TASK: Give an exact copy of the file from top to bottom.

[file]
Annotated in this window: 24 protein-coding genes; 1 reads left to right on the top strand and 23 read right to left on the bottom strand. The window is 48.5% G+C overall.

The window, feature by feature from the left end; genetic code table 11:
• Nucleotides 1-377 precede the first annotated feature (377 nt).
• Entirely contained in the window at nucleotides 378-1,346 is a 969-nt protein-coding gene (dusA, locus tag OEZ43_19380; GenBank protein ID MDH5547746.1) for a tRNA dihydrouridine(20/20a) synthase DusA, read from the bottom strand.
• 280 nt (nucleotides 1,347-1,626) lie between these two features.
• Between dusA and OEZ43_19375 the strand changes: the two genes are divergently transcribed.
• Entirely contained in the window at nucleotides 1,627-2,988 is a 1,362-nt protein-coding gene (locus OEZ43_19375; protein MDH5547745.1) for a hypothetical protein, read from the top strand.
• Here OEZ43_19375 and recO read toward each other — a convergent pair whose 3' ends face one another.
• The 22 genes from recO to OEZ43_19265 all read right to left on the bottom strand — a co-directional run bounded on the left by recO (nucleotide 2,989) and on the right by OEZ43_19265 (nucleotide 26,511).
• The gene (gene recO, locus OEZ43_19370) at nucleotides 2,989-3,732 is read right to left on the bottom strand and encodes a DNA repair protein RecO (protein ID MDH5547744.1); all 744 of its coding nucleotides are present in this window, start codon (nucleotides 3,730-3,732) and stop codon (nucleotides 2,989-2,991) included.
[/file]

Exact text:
Annotated in this window: 24 protein-coding genes; 1 reads left to right on the top strand and 23 read right to left on the bottom strand. The window is 48.5% G+C overall.

The window, feature by feature from the left end; genetic code table 11:
• Nucleotides 1-377 precede the first annotated feature (377 nt).
• Entirely contained in the window at nucleotides 378-1,346 is a 969-nt protein-coding gene (dusA, locus tag OEZ43_19380; GenBank protein ID MDH5547746.1) for a tRNA dihydrouridine(20/20a) synthase DusA, read from the bottom strand.
• 280 nt (nucleotides 1,347-1,626) lie between these two features.
• Between dusA and OEZ43_19375 the strand changes: the two genes are divergently transcribed.
• Entirely contained in the window at nucleotides 1,627-2,988 is a 1,362-nt protein-coding gene (locus OEZ43_19375; protein MDH5547745.1) for a hypothetical protein, read from the top strand.
• Here OEZ43_19375 and recO read toward each other — a convergent pair whose 3' ends face one another.
• The 22 genes from recO to OEZ43_19265 all read right to left on the bottom strand — a co-directional run bounded on the left by recO (nucleotide 2,989) and on the right by OEZ43_19265 (nucleotide 26,511).
• The gene (gene recO, locus OEZ43_19370) at nucleotides 2,989-3,732 is read right to left on the bottom strand and encodes a DNA repair protein RecO (protein ID MDH5547744.1); all 744 of its coding nucleotides are present in this window, start codon (nucleotides 3,730-3,732) and stop codon (nucleotides 2,989-2,991) included.